How to Align Your Workforce for M&A Success

Integration between your company and the one you have acquired depends on an executable plan of your vision.
By David Braun
October 25, 2022

Across the construction industry, mergers and acquisitions (M&A) deals have grown over the past two years. In 2021, deal volume grew by 14% over 2020 translating into deal values from $354 billion to $505 billion. Deal values have continued to grow with Q2 2022 showing a sharp rise of 78% over Q1. M&A deals and the construction industry are trending together and creating opportunities for the C-suite, investors, partners and suppliers.

But what will an M&A mean for each workforce? If the key decision makers have the vision to see why this is a smart move, won’t it be obvious to the employees at both companies? Maybe, but maybe not. That is why taking a page from architects and general contractors, and having a blueprint to follow, can make all the difference in whether or not you reach a successful outcome.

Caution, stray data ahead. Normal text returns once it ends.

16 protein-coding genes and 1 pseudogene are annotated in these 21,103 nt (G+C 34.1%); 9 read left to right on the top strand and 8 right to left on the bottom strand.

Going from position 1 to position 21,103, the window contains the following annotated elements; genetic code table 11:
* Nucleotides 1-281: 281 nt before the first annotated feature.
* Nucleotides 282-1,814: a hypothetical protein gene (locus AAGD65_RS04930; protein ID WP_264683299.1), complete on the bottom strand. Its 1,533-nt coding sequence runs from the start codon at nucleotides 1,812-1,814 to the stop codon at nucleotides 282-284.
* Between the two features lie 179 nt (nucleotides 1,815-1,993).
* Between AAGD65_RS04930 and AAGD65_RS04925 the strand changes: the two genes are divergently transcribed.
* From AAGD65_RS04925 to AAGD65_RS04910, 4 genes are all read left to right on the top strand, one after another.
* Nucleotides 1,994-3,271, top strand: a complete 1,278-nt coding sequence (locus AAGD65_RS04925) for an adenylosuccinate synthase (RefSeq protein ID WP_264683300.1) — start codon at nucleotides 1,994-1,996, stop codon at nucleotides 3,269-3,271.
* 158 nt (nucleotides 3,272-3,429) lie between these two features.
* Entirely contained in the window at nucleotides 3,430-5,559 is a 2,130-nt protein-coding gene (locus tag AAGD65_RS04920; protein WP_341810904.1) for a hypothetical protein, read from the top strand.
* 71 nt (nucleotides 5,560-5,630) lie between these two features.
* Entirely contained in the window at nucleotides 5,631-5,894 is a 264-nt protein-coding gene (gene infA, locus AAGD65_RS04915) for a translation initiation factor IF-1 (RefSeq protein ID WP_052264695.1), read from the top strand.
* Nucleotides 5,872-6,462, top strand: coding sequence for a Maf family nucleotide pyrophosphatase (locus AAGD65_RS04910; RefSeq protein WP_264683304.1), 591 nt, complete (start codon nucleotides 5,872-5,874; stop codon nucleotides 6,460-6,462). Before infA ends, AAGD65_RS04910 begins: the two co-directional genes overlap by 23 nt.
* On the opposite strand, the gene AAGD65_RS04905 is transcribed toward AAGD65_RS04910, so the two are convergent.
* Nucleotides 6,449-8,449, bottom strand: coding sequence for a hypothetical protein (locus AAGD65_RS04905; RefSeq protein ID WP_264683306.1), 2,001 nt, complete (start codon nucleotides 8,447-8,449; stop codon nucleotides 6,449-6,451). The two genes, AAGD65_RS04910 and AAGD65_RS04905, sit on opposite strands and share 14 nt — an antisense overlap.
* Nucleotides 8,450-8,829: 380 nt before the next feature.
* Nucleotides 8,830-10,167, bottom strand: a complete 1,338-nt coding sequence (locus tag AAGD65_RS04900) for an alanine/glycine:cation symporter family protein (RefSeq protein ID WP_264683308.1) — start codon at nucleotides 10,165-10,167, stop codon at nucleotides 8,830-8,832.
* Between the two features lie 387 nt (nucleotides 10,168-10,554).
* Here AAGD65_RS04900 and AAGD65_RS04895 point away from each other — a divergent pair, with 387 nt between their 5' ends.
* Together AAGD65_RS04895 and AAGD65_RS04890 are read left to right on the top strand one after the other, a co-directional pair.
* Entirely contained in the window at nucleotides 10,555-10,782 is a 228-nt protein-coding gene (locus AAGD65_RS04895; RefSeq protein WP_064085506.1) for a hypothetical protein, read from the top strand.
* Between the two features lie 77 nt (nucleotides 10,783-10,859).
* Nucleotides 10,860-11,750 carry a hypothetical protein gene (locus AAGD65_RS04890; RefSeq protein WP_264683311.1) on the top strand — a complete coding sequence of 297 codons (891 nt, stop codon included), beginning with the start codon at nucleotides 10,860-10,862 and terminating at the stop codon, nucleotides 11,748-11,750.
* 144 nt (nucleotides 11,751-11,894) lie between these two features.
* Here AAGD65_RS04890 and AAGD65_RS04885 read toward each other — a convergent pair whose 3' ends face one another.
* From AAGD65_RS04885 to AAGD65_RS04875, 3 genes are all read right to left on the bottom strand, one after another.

Depending on the purpose of the expansion, mergers of construction companies will bring together similar or separate core competencies or a mix of both. This can often be the biggest challenge of the entire M&A transaction, especially if the two companies have different approaches to construction-industry challenges. For example, most construction projects will require a blend of skilled and unskilled labor. To maximize both productivity and profit on the jobsite, you need to know the breakdown of skilled versus unskilled workers on payroll. How are employees compensated (if at all) for downtime due to weather or stoppage due to building supply issues? Understanding how things have been done in the past must be respected and recognized (even if they are changed) to make sure an integration gets off to the right start. And, ultimately, that will be essential because if the merging of the workforces isn’t done right—the long-term future of the deal could be in jeopardy.

The old adage that companies are only as good as their people has never been more true than in the promise of an M&A deal. Even if the teams of laborers, engineers or equipment operators all hold similar skillsets in terms of experience and management, that will not necessarily guarantee synergy. Planning and thoughtful consideration must accompany this M&A step. If the company leaders are successful, the integration will breed a climate of mutual respect that keeps morale high and performance on the upswing.